Most hospitals have floors, or sections, for each age group or type of disorder. For example, it could be more beneficial for people recovering from a drug addiction to be around other people who are recovering from the same thing. Depending on the type of establishment a person is admitted into, public or private, they’ll either be admitted into a room alone or with the company of roommates. Public hospitals are notorious for grouping more patients than advised into wards, due to a lack of funding. Meanwhile, in most private institutions, patients can be admitted into suites (some ridiculously luxurious), single, double or triple rooms. Regardless of how luxurious a room is, rooms don’t have any potentially harmful objects (sharp objects, removable mirrors, etc.) and have surveillance.
There’s usually a psychological clinic in the hospital, as well as meditative rooms and other areas for different forms of therapy, neurological labs and lots of green areas. The interior design is mostly simple and often consists of bright colours.
Depending on the hospital, the disorder and its severity, the ward will assign patients with a schedule unique to their needs, which consists of therapy sessions, psychiatrist visits, group therapy, art therapy, sports therapy, brain scans and some recreational activities. Despite media portrayals, the staff is actually professional, well-trained and empathetic. They provide excellent care for the inwards. However, there are certain aspects of their job that cause patients to resent them – such as the 24/7 surveillance.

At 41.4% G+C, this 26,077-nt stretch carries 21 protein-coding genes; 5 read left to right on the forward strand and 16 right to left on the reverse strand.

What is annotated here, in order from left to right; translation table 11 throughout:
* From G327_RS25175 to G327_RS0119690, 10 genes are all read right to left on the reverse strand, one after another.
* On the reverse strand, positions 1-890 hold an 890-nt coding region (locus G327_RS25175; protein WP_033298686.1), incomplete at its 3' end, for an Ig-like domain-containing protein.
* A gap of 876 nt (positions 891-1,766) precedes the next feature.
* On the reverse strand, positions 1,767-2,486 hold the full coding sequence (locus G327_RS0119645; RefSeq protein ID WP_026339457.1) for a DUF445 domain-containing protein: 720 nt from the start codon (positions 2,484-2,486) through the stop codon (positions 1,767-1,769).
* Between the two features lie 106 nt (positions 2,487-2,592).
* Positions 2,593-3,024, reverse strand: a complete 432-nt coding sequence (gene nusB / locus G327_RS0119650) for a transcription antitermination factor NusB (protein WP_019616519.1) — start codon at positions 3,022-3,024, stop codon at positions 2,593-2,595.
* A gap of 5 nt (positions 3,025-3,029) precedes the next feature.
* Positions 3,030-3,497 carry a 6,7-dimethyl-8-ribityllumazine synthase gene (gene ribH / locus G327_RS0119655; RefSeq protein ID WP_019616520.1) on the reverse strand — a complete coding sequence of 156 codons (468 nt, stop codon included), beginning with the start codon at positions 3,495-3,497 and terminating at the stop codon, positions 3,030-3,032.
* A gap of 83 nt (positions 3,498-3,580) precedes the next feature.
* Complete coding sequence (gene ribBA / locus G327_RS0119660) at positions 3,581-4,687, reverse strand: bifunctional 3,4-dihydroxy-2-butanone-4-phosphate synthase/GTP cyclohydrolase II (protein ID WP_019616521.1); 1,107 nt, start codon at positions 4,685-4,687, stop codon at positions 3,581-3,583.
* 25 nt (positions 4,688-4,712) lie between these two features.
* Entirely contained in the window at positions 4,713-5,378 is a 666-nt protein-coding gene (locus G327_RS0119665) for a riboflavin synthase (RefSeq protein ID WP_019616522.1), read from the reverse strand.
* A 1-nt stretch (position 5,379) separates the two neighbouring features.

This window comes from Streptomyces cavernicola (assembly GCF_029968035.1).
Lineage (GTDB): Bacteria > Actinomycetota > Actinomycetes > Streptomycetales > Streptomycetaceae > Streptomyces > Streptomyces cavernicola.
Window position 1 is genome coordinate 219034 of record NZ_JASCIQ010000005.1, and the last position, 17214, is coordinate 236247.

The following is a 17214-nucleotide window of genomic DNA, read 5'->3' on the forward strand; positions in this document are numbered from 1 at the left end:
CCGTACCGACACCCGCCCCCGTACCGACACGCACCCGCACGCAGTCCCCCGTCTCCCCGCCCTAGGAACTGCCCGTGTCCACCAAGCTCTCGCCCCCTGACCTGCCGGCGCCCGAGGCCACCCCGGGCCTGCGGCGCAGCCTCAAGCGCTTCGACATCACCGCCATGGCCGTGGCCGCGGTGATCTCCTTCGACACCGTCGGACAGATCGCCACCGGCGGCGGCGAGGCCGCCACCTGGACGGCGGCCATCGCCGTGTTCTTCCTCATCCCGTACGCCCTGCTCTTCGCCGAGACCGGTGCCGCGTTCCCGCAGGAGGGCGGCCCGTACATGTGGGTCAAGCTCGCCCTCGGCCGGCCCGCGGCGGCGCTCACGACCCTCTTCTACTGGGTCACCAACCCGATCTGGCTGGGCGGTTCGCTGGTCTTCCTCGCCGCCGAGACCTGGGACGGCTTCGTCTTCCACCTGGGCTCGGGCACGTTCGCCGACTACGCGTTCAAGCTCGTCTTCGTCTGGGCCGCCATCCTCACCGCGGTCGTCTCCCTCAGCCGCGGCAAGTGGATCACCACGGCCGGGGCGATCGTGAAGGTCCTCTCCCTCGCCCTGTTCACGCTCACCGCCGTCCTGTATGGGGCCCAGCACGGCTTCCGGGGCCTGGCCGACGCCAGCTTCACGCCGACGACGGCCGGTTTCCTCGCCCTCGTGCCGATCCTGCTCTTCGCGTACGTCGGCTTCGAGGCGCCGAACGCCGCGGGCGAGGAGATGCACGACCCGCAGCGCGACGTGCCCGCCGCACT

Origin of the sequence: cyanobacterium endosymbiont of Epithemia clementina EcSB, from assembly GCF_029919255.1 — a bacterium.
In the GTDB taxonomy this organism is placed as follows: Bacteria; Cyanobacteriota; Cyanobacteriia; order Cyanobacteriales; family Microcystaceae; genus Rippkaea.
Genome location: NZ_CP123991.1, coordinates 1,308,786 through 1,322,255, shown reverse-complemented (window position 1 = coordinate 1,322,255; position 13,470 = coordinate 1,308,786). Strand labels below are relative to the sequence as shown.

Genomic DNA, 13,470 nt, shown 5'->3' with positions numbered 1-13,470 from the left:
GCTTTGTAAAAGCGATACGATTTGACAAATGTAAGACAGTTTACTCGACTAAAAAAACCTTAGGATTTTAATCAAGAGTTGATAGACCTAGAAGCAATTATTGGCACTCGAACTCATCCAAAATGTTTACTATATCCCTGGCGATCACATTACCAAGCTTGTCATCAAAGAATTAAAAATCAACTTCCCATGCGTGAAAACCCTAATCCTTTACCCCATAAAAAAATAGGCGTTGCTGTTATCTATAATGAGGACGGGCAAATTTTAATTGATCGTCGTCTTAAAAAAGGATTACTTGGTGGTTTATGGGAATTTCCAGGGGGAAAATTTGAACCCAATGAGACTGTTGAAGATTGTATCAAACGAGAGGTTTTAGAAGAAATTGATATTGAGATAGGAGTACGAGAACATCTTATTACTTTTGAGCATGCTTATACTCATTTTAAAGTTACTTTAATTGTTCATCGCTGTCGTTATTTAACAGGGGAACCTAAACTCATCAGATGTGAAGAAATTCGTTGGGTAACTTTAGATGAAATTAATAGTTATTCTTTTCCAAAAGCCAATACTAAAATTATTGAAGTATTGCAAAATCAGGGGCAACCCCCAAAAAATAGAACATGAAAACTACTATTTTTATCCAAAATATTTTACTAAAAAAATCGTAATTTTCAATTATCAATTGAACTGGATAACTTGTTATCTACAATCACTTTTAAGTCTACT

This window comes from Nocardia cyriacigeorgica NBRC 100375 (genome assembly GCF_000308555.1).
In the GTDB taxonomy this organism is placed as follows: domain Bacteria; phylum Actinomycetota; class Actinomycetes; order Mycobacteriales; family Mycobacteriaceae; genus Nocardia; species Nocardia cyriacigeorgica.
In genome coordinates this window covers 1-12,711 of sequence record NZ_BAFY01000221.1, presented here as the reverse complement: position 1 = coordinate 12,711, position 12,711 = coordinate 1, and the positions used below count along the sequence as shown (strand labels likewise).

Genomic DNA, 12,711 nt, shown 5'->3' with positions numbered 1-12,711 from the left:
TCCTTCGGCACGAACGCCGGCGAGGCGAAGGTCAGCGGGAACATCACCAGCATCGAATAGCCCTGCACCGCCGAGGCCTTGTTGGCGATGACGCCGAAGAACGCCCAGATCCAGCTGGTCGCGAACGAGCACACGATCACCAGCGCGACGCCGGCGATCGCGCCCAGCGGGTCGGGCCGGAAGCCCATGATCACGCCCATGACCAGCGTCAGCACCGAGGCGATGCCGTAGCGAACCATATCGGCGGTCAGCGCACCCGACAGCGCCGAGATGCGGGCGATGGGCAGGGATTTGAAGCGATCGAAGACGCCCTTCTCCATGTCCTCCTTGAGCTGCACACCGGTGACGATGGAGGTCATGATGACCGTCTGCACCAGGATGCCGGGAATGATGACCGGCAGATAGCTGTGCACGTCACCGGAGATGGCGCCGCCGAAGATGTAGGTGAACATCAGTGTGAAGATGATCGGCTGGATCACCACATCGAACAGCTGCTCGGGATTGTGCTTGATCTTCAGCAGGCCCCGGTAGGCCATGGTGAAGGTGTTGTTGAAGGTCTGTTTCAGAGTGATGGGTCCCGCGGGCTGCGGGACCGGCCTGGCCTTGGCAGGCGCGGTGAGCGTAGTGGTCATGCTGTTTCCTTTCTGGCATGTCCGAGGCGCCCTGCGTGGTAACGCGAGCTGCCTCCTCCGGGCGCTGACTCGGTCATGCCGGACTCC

Patients are also allowed some personal leisure time and even phone time. This depends on how much social media affects their condition, that helps normalise their environment at the ward.
Constantly meeting with a psychiatrist and getting brain scans allows specialists to evaluate patients’ progress during their time at the ward until they are deemed well enough to return to their homes.
Out in the World
When a patient seems to be well or is nearing wellness, they meet with their psychiatrist, who assesses their progress to decide whether they are to be released, or are put on close-watch for another 48-hours.
If a patient is to be released, the psychiatric hospital organises a meeting with them, their family and a psychiatrist to discuss the steps following their release in terms of care, medical treatment, education/work and regular psychiatrist visits. These steps to ensure former patients are still on the recovery road are as essential as their inward time, if not more, as they are a crucial step in a person’s rehabilitation.
Trigger Warning: This video contains vivid mentions of addiction, self-harm, suicide, and bulimia and could be unsafe for some viewers.
Mental wards in the MENA region are far from what we see in movies like the Blue Elephant, with padded rooms and possessed patients.
Many of them are quite pleasant, with lots of green areas and tranquil scenery. In fact, private institutions like The Behman Hospital are developed, providing top-notch care to those who have the fund to pay for psychiatric care.
Public facilities, on the other hand, tend to fall a bit short, the expected outcome of terribly poor funding. This is why it is essential that we, as MENA citizens who care about mental health, take conscious steps towards better mental care that is available to the public, by signing petitions, donating and making these institutions visible through our conversations.